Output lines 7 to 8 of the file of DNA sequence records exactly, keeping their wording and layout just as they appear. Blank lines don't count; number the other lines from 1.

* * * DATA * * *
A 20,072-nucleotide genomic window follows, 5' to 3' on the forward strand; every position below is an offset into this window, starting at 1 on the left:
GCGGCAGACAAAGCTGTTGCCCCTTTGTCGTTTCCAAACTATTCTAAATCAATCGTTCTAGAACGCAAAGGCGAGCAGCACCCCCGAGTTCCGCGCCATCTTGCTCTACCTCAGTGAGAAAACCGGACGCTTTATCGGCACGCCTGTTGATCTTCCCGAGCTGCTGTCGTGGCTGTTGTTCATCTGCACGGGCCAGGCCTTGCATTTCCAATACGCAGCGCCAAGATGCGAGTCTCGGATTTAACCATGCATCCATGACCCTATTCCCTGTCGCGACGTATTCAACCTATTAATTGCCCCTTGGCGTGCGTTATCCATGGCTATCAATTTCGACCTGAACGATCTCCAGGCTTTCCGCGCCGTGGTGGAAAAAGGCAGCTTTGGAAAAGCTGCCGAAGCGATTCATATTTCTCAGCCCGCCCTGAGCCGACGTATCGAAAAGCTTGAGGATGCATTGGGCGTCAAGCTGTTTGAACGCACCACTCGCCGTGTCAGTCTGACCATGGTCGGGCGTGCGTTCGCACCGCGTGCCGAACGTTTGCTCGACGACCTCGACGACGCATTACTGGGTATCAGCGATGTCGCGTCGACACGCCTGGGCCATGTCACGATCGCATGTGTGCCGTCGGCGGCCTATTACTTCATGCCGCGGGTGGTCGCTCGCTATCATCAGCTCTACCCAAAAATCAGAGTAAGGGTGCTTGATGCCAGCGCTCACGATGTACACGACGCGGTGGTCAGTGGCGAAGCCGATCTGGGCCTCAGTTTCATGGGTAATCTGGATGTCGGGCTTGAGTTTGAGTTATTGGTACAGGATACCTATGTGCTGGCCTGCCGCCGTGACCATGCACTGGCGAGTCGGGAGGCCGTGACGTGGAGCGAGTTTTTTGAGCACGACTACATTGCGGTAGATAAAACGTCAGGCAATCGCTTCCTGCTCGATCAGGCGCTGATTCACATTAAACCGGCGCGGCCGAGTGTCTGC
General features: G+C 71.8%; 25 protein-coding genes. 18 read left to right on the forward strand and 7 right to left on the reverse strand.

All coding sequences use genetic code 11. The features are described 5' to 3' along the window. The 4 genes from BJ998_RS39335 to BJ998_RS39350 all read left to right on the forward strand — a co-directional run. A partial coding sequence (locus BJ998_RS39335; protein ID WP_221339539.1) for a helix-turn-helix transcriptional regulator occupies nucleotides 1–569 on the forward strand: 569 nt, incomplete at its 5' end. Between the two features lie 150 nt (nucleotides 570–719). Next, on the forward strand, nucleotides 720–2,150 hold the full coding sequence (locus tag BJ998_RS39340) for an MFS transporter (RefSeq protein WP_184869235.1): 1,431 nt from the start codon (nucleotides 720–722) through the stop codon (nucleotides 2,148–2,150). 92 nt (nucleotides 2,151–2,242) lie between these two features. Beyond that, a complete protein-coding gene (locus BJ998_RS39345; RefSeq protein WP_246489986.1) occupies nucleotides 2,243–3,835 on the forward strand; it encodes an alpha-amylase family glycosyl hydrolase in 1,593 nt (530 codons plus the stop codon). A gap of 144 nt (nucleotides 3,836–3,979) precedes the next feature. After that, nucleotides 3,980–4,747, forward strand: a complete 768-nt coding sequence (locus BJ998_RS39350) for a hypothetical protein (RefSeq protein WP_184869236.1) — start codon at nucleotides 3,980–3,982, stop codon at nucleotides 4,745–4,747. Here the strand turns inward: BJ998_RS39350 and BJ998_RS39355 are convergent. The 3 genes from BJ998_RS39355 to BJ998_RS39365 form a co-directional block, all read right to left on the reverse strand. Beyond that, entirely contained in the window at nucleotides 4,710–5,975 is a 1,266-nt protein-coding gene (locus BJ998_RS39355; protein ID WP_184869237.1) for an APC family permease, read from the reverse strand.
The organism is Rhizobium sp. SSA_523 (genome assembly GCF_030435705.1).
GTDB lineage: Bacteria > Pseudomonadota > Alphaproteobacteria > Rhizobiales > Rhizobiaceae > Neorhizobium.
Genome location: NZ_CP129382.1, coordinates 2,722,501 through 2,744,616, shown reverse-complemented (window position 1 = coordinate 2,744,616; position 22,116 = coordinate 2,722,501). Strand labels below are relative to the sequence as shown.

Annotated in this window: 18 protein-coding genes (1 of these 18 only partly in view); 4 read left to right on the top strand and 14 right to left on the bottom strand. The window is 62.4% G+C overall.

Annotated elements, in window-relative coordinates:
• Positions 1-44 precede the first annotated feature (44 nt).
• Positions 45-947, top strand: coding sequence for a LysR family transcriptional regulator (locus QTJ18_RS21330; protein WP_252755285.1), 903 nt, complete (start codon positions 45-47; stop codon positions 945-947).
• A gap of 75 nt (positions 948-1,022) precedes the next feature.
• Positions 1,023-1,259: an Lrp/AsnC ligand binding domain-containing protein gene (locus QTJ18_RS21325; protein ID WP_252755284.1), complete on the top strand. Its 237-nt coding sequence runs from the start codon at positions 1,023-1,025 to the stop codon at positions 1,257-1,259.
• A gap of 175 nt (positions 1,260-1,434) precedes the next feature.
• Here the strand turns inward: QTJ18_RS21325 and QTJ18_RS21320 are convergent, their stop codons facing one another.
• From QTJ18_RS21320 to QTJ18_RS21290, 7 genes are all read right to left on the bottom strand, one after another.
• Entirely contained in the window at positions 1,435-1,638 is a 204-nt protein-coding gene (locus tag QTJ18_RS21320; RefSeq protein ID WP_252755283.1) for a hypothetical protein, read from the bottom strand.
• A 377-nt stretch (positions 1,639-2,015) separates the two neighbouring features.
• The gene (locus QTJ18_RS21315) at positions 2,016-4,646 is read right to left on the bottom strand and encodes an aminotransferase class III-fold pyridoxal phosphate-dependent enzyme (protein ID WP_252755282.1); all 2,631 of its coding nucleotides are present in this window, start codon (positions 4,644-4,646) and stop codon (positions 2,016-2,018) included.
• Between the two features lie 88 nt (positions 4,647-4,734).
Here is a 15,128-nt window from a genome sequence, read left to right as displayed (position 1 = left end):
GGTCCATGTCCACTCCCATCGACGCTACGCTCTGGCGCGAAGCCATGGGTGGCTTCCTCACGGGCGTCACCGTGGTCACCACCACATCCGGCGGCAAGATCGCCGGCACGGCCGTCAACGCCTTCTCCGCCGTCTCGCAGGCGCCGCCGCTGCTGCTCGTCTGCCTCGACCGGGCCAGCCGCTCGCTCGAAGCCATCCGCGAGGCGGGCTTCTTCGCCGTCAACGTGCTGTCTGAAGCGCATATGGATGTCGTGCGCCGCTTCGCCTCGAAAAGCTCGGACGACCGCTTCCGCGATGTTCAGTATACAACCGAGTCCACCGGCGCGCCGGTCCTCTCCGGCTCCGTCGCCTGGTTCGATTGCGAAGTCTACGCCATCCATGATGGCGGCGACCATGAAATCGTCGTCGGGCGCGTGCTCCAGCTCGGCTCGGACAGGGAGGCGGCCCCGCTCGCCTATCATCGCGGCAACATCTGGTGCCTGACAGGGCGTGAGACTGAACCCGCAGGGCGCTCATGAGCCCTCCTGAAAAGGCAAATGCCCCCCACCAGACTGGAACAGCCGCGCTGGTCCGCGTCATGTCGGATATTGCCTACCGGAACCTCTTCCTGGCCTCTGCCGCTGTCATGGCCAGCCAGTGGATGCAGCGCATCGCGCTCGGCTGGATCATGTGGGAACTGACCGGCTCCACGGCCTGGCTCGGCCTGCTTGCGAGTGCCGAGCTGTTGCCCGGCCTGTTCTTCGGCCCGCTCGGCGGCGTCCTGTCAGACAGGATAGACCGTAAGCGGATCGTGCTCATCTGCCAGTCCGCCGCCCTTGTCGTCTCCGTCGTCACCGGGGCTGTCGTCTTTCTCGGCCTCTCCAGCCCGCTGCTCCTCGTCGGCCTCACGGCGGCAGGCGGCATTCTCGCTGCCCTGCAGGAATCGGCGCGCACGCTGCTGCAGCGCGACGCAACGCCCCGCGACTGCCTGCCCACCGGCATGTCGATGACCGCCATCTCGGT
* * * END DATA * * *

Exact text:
Genome location: NZ_CP129382.1, coordinates 2,722,501 through 2,744,616, shown reverse-complemented (window position 1 = coordinate 2,744,616; position 22,116 = coordinate 2,722,501). Strand labels below are relative to the sequence as shown.

Annotated in this window: 18 protein-coding genes (1 of these 18 only partly in view); 4 read left to right on the top strand and 14 right to left on the bottom strand. The window is 62.4% G+C overall.